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Who do you blame for your parents divorce? Them? Yourself? Or a glass ball with horrifying powers?

A strangely powerful ball has taken over Vanessa’s life. She knows, in order to save her relationships with her parents and friends and keep what’s left of her sanity, she must find a way to destroy the ball and she thinks she’s found a way.

Chapter 5



I tiptoed down to the kitchen, my nose following the smell of fresh brewed coffee, a regular morning ritual in either home. I didn’t know what time it was, just that it was morning and Gloria and Camille were still sleeping. I stopped at the bottom step when I heard my Mom’s voice. It sounded like she was deep in conversation with someone. Curious, I stepped closer and eavesdropped.

“She’s had nightmares two nights in a row now. Last night she woke up screaming. I’m telling you something’s going on. I really think this separation is much harder on her than either of us imagined it would be.” Silence followed for a minute before she went on. “I’ve been doing a lot of thinking and I was wondering what you might think about all of us going to counseling?” Her words were very soft and low. I could almost see her twirling her hair nervously around one finger while clutching the cordless telephone in her other hand. Every few seconds, I could hear her murmur “Mmm-hmm” as if in agreement with what she was hearing.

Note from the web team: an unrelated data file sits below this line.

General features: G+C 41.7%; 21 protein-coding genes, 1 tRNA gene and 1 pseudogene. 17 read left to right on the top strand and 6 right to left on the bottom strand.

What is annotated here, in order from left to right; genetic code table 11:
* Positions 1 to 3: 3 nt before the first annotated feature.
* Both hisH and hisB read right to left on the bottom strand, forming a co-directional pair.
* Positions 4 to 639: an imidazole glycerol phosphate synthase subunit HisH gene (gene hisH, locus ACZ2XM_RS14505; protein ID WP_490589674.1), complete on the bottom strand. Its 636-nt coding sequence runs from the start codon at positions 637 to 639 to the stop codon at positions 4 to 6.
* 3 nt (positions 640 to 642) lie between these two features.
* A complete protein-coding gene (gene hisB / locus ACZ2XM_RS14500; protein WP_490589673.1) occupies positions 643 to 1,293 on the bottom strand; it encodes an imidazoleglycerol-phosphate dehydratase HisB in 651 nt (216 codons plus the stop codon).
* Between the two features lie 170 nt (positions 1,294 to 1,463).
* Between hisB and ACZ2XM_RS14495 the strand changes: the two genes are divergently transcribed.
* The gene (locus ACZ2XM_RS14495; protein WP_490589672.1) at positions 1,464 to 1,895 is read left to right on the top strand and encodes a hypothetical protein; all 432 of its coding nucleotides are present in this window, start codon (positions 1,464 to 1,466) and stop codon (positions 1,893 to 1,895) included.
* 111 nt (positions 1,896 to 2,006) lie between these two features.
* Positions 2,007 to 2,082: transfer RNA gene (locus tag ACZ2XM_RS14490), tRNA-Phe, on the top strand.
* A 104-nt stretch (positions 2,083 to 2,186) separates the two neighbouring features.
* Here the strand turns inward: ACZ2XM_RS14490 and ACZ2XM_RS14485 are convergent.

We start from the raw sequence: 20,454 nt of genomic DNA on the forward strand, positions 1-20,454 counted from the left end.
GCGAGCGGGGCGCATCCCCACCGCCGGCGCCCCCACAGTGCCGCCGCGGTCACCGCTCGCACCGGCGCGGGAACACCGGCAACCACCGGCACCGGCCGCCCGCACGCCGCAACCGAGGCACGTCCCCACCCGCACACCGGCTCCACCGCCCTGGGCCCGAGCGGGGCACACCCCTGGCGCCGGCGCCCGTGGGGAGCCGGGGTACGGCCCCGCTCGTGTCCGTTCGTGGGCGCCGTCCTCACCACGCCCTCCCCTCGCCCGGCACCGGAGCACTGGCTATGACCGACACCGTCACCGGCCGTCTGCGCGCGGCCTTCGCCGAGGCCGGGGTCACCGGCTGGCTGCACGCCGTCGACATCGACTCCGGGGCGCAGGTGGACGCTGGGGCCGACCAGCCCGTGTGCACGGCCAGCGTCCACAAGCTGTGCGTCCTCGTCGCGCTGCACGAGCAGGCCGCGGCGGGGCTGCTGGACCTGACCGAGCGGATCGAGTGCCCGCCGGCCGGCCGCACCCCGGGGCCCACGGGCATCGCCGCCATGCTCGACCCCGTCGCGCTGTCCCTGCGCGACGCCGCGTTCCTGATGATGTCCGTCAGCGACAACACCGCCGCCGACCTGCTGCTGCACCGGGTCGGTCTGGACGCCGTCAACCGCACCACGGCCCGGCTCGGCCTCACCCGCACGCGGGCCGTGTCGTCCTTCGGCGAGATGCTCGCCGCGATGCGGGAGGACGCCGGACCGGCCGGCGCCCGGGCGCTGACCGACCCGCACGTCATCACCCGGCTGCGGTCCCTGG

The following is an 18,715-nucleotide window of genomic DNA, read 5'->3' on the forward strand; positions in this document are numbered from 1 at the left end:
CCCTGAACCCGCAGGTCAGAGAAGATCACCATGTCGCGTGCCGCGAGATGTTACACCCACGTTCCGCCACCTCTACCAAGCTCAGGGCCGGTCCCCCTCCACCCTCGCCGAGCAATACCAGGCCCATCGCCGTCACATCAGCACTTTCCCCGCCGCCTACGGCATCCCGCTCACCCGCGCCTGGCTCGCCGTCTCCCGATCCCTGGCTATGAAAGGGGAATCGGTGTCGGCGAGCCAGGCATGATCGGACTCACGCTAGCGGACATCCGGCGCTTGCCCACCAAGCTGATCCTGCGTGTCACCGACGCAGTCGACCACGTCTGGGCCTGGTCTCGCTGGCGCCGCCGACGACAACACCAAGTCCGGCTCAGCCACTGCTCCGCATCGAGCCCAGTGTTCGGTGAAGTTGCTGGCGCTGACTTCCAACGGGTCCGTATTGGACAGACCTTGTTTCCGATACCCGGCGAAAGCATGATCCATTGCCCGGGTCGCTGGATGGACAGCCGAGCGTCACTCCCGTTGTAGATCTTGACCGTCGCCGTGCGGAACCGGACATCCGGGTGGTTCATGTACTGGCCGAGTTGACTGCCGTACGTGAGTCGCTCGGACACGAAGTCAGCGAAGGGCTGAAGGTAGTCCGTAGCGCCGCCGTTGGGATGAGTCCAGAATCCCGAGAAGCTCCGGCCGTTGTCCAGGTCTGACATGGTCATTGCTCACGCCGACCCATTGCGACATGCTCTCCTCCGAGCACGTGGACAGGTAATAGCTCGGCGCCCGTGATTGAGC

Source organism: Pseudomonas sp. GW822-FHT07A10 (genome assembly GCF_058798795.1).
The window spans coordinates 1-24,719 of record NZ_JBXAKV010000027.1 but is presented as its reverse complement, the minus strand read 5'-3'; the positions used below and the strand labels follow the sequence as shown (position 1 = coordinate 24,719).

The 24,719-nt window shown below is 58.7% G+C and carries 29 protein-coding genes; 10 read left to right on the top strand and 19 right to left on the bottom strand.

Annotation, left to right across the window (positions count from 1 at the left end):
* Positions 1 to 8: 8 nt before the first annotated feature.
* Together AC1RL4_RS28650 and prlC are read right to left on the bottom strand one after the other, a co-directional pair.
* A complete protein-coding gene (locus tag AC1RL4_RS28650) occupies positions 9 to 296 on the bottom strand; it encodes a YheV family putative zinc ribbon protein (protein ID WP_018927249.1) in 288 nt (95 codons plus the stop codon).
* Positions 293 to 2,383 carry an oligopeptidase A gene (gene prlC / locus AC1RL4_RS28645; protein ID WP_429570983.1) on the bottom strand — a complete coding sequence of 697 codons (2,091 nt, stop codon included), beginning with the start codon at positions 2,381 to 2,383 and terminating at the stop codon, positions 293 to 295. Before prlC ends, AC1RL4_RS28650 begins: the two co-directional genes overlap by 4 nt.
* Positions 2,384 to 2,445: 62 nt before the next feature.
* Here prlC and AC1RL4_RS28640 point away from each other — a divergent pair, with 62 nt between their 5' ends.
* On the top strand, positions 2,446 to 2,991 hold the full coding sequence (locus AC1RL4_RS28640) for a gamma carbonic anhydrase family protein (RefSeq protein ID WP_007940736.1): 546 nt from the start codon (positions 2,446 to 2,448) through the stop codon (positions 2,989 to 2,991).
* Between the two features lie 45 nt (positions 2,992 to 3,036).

Counseling? Me Us? The word counseling made me feel kind of sick to my stomach. It made me feel like I was broken or something. Worse than that, it made me mad! I wasn’t included in the decision for my family to separate, but my parents wanted to include me in counseling? How was that even remotely fair?

I didn’t really want to hear the rest of the conversation, and I didn’t want Mom to find me lurking around the corner, so I turned around and tiptoed back upstairs. This day wasn’t feeling so exciting to me anymore.

It wasn’t bad enough Mom and Dad had split up, because they were having problems, now it seemed I was adding to their problems. I was just one more problem in a whole barrel full of problems. First, a rotten marriage, next, a broken home, and now a cracked kid; I was beginning to wonder if we would ever be able to put all the broken pieces back together again. The more I thought about it, the sadder I became. I was really on a roll with this feeling sorry for myself thing. I flopped down in my computer chair.

“Are you crying?” Camille was rubbing the sleep out of one eye while questioning me with the other. Her voice startled me, because I hadn’t realized she was awake already.

“Um, no,” I said as I quickly swiped at a tear. I turned away and tried to look like I was searching for something on my desk.

“You are too!” She crawled off the bed being careful not to wake Gloria.

Camille sneaked up behind me and gave me a quick hug. “I know it’s got to be hard for you. I mean, I can’t imagine what I’d do if my parents split and I had to move.” I kept my head tucked down while she talked. “I wish you weren’t so sad.”